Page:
This is another post about two topics I discuss a lot, viz., "infrastructure" and "why Congo is screwed". If those topics don't interest you, move on.
So Congo touches the Atlantic Ocean, but it doesn't have a proper ocean port. There's Matadi, 150 km up the Congo River. (Nothing goes past Matadi because of the rapids.) But it turns out that the lower stretch of river from Matadi to the ocean is choked by sand bars. The maximum draft? Currently about 6 meters.
That's not much. You can't bring big ocean-going ships into Matadi. Back in colonial times, it was tolerable. But the average ocean vessel today is something like ten times bigger than the average in 1950.
-- You'll notice I said "currently". That's because the lower river can be dredged. In fact, Congo has a couple of big dredges to do the job! But they're not working because of deferred maintenance, lack of spare parts, the usual. A team from the Netherlands is trying to get them going. But even if you dredge like crazy, it only increases the maximum draft to 8 meters -- better, but still not good.
So how do you get goods into Matadi? Two ways.
One, you ship it in a smaller freighter. This happens. Not all the world's freight traffic is carried in immense, 100,000 ton vessels. A fair amount of Congo's imports, especially from Europe, come in smaller ships. But they're more expensive, and you can't easily get them for long-hauls (i.e., to and from China).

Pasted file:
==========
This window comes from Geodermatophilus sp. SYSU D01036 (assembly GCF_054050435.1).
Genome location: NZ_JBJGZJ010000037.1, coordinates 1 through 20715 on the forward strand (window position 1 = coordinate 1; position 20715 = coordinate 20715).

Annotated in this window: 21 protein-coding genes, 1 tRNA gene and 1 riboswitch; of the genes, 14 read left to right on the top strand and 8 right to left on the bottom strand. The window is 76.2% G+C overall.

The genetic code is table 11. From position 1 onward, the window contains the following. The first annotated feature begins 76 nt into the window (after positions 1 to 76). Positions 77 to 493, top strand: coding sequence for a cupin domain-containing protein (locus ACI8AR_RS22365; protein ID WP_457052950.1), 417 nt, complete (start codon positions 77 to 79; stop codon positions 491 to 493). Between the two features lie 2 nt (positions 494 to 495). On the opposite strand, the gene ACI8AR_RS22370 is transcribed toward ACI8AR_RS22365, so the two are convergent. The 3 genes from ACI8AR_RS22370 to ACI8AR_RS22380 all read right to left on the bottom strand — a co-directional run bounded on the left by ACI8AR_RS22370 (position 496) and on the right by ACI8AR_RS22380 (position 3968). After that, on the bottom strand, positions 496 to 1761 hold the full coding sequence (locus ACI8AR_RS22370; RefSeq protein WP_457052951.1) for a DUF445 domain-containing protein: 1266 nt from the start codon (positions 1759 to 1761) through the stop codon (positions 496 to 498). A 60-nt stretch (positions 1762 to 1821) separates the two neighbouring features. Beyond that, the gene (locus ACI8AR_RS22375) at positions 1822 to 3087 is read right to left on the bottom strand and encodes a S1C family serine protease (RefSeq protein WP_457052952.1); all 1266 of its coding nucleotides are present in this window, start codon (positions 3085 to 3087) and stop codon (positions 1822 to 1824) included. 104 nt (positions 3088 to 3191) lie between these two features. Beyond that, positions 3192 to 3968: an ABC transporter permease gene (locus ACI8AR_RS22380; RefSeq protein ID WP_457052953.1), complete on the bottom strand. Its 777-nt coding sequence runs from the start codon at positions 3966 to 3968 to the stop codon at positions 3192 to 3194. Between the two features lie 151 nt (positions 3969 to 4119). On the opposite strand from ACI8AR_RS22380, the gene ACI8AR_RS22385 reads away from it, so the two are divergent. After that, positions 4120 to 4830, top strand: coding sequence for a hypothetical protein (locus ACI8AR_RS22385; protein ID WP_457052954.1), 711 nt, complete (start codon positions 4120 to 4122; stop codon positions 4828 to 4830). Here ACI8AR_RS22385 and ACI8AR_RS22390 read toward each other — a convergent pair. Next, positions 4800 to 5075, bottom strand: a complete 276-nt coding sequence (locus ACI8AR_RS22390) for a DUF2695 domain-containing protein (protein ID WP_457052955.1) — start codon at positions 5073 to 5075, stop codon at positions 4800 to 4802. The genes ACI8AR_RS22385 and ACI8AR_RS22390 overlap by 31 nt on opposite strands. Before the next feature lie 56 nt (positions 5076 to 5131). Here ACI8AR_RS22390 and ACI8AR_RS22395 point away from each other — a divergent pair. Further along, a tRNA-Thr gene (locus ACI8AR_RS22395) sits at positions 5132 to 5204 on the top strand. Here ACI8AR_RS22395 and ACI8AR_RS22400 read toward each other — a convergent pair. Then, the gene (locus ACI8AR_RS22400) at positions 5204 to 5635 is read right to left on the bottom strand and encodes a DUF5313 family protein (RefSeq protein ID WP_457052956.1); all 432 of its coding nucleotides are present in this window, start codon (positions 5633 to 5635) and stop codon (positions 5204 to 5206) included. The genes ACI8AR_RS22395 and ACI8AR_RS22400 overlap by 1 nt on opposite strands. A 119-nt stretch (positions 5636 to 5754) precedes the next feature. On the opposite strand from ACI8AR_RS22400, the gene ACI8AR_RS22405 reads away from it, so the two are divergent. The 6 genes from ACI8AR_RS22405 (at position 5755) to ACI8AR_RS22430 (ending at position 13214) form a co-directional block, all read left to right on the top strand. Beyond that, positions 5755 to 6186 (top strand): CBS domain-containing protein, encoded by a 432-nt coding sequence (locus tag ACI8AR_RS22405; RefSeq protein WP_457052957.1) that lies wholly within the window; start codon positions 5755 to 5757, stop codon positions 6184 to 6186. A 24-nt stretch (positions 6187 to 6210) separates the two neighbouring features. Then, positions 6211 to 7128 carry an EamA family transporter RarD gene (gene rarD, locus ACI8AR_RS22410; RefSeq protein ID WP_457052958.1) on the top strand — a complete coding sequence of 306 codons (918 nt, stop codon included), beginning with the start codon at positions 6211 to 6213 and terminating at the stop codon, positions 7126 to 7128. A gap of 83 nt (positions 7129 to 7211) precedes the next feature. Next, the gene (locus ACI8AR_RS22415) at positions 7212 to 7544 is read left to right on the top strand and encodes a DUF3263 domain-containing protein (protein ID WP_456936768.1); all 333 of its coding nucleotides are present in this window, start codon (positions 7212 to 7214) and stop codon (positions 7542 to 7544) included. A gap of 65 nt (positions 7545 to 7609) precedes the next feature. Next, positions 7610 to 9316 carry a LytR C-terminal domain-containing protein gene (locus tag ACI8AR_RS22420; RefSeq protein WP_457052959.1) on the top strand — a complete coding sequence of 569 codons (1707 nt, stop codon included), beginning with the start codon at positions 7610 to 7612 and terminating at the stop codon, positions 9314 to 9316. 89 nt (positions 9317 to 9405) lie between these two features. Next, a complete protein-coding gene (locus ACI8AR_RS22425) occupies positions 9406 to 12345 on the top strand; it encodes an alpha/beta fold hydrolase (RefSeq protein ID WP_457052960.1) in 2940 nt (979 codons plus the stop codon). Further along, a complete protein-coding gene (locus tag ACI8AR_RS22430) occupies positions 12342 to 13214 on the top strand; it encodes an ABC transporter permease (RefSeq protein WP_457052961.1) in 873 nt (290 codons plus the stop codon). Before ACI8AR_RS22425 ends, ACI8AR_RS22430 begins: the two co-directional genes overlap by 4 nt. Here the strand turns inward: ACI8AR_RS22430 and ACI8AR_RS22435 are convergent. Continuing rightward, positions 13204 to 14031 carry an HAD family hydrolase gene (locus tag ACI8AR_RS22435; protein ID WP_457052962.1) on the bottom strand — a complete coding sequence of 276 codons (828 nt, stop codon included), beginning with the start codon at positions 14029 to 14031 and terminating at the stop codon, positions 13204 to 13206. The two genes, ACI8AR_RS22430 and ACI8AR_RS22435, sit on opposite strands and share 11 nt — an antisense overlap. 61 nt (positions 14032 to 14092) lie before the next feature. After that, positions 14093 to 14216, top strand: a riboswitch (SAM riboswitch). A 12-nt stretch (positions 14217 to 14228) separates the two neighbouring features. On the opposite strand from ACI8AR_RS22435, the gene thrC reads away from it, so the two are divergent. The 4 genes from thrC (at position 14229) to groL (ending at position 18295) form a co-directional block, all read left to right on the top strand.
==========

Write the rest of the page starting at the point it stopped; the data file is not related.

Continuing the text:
Two, you ship it to the nearest deep-water port that can handle large freighters. In this case, that's Pointe Noire, 250 km northwest of Matadi, in the country of Congo-Brazzaville (aka The Other Congo). At Pointe Noire it gets offloaded into one of several smaller ships that run a shuttle service back and forth, along the coast and up the lower Congo river to Matadi.
There are a couple of additional wrinkles. One is that Matadi is a horrible, horrible port. It's overcrowded, most of the equipment doesn't work, and it's afflicted by broad, profound and relentless corruption. It's rated as one of the most expensive ports in the world, while at the same time being one of the slowest.
Another is that the Matadi-Kinshasa rail line is in terrible shape. It's run by a state-owned company, so it's slow, dilapidated, and corrupt. Normally it's much cheaper to move stuff by rail than by road, but the Matadi-Kinshasa line is so bad that 80 to 90 percent of stuff coming in from Matadi uses the road instead.
So, to summarize, most imports to Kinshasa go to Pointe Noire first; get unloaded and reloaded into a much smaller ship; go to the horrible port of Matadi and get unloaded again; and then travel the last 300 km by road.
Okay, this is pretty bad. Are there any solutions on hand?
Well... maybe. With help from -- can you guess? -- China! -- the government of The Other Congo is building an excellent new road from Pointe Noire inland to its capital, Brazzaville. Brazzaville, you may recall, sits right across the Congo River from Kinshasa. Once that road is finished (sometime next year), it will be possible to skip Matadi altogether. Big ships can unload at Pointe Noire, then stuff can come by road to Brazzaville, then cross the river to Kinshasa. The last leg will need a container ferry (there's no bridge), but that's surely doable.
It'll still be pretty Rube Goldberg for the country's most important transport link. But nothing comes easy in Congo. Baby steps.